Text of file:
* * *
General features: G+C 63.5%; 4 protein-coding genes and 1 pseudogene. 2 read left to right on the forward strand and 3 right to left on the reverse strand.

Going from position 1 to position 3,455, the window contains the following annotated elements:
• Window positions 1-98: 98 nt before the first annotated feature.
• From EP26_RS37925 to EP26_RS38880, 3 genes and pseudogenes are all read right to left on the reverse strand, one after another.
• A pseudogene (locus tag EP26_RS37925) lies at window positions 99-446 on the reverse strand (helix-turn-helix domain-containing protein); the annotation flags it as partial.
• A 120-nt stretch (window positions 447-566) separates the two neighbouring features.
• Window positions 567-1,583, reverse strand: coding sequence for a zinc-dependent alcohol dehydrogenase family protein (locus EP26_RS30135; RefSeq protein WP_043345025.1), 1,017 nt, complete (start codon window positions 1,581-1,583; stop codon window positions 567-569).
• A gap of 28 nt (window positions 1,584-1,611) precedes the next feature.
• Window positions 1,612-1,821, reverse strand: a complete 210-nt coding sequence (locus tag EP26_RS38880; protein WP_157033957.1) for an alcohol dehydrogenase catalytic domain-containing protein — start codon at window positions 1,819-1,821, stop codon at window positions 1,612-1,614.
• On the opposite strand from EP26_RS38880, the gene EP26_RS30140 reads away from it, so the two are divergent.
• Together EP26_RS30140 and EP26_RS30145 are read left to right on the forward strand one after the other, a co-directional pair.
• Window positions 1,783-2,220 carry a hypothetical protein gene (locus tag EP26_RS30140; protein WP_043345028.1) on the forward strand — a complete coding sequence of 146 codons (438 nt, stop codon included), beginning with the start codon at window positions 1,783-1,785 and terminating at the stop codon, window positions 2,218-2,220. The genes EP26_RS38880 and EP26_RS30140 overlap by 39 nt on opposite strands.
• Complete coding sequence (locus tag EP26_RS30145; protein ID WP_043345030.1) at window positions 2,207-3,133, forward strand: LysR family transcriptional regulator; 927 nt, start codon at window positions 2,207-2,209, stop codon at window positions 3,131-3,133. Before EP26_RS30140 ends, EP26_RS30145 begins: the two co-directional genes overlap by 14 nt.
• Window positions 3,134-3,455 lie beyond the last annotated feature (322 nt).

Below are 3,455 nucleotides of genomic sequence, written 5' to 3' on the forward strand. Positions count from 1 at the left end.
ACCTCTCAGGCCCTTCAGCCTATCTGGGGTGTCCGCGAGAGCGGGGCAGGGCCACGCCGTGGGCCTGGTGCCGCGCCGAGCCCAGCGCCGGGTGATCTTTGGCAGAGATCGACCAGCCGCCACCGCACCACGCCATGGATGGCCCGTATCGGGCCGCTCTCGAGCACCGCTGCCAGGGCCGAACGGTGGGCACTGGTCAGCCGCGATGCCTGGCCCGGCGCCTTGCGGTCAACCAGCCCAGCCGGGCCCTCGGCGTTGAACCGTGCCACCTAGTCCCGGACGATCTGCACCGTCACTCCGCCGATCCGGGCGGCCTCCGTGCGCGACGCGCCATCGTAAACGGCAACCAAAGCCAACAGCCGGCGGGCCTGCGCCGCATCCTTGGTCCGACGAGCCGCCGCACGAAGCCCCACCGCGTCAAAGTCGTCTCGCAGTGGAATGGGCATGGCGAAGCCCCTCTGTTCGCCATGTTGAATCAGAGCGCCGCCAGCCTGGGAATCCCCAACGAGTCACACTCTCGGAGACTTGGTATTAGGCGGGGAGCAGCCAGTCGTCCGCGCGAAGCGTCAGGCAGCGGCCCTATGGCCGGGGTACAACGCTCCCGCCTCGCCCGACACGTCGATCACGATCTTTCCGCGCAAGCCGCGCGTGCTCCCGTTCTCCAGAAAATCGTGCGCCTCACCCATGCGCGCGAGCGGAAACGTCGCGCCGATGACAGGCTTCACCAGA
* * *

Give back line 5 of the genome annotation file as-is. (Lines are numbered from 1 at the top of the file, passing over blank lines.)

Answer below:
• A pseudogene (locus tag EP26_RS37925) lies at window positions 99-446 on the reverse strand (helix-turn-helix domain-containing protein); the annotation flags it as partial.